Weight stabilisation is associated with improved survival duration and quality of life in unresectable pancreatic cancer

Clin Nutr. 2004 Apr;23(2):239-47. doi: 10.1016/j.clnu.2003.07.001.


Background & aims: Cancer-induced weight loss is associated with poor outcomes and is common in pancreatic cancer. The aims were to determine whether stabilising weight loss for patients with unresectable pancreatic cancer was associated with improved survival and quality of life (QoL) and to identify determinants of weight stabilisation.

Methods: A post hoc analysis was performed using data from 107 patients in a multicentre trial. Patients were categorised as weight losing (> 1 kg lost) or weight stable (< or = 1 kg lost) after an 8 week nutrition intervention period. Group survival duration (Kaplan Meier) and QoL (EORTC QLQ-C30) were compared. Predictors of weight stability were determined using logistic regression analysis.

Results: Patients with weight stabilisation survived longer from baseline (log rank test 5.53, P = 0.019). They also reported higher QoL scores (P = 0.037) and a greater mean energy intake (P <0.001) at Week 8 than those who continued to lose weight. The absence of nausea and vomiting (OR 6.5, P =0.010) and female gender (OR 5.2, P = 0.020) were independent determinants of weight stabilisation.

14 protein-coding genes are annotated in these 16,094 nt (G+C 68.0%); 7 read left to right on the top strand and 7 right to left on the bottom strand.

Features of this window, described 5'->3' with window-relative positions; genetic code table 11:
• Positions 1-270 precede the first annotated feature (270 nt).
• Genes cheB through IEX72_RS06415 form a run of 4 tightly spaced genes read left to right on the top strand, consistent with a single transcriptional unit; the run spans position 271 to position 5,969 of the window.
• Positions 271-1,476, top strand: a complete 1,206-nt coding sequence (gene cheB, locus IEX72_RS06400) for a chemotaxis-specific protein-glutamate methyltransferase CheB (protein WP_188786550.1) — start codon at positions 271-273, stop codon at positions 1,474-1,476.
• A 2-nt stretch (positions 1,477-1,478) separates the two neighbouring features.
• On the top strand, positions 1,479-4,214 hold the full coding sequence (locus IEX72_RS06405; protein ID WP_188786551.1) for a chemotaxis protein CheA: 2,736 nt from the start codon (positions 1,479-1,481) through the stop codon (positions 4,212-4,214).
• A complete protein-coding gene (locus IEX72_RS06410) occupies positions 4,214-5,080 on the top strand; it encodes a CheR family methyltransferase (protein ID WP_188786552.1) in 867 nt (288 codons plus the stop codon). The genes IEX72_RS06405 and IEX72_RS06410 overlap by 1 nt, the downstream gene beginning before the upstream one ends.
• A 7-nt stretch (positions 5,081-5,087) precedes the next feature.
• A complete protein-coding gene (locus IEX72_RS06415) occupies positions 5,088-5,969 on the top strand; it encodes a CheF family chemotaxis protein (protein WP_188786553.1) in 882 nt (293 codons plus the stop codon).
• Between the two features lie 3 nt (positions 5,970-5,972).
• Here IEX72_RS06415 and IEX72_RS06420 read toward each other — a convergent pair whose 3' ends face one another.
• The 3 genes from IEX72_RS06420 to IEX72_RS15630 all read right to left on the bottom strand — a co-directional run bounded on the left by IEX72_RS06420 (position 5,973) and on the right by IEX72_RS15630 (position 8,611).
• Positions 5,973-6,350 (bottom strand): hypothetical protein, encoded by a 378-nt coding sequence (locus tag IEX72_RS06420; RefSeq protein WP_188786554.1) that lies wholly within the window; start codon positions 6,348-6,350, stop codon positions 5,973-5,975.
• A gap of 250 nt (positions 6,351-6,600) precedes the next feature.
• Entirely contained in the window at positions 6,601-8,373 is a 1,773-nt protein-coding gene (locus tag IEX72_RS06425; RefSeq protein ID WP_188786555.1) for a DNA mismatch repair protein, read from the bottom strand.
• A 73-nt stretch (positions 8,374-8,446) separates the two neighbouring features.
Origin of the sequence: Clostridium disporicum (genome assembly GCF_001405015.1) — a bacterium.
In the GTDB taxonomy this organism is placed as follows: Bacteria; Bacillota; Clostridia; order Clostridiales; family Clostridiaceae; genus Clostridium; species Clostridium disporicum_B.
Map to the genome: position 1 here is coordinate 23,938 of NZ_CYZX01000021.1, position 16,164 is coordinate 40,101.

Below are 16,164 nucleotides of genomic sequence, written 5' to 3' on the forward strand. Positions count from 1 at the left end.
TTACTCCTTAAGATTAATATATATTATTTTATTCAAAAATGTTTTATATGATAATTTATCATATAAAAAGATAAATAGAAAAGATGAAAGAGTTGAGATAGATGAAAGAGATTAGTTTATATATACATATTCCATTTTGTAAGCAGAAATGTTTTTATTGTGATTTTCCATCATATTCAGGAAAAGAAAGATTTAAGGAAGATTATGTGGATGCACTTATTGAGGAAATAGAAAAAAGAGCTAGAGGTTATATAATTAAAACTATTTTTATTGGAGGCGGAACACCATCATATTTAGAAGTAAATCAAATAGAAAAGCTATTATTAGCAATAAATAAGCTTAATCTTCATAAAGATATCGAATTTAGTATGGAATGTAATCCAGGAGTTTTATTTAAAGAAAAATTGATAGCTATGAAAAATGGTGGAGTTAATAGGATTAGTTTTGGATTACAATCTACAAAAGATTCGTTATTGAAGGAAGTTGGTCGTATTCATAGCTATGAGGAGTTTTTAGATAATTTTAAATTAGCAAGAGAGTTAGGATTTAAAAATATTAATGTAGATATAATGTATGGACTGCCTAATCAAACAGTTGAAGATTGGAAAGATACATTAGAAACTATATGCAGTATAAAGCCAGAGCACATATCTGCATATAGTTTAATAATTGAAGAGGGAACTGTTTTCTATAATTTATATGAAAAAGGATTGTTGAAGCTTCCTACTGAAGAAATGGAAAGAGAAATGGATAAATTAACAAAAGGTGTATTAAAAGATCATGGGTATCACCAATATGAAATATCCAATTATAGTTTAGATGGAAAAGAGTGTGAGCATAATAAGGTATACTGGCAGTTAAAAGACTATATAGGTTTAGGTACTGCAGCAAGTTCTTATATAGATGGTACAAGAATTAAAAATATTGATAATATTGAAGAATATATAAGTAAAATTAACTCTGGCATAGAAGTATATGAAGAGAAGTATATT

Conclusions: Weight stabilisation over an 8 week period in weight-losing patients with unresectable pancreatic cancer was associated with improved survival duration and QoL.

Publication types

  • Clinical Trial
  • Multicenter Study
  • Randomized Controlled Trial
  • Research Support, Non-U.S. Gov't

MeSH terms

  • Aged
  • Body Weight*
  • Double-Blind Method
  • Energy Intake
  • Female
  • Humans
  • Logistic Models
  • Male
  • Middle Aged
  • Pancreatic Neoplasms / mortality*
  • Pancreatic Neoplasms / therapy*
  • Quality of Life*
  • Survival Rate
  • Weight Loss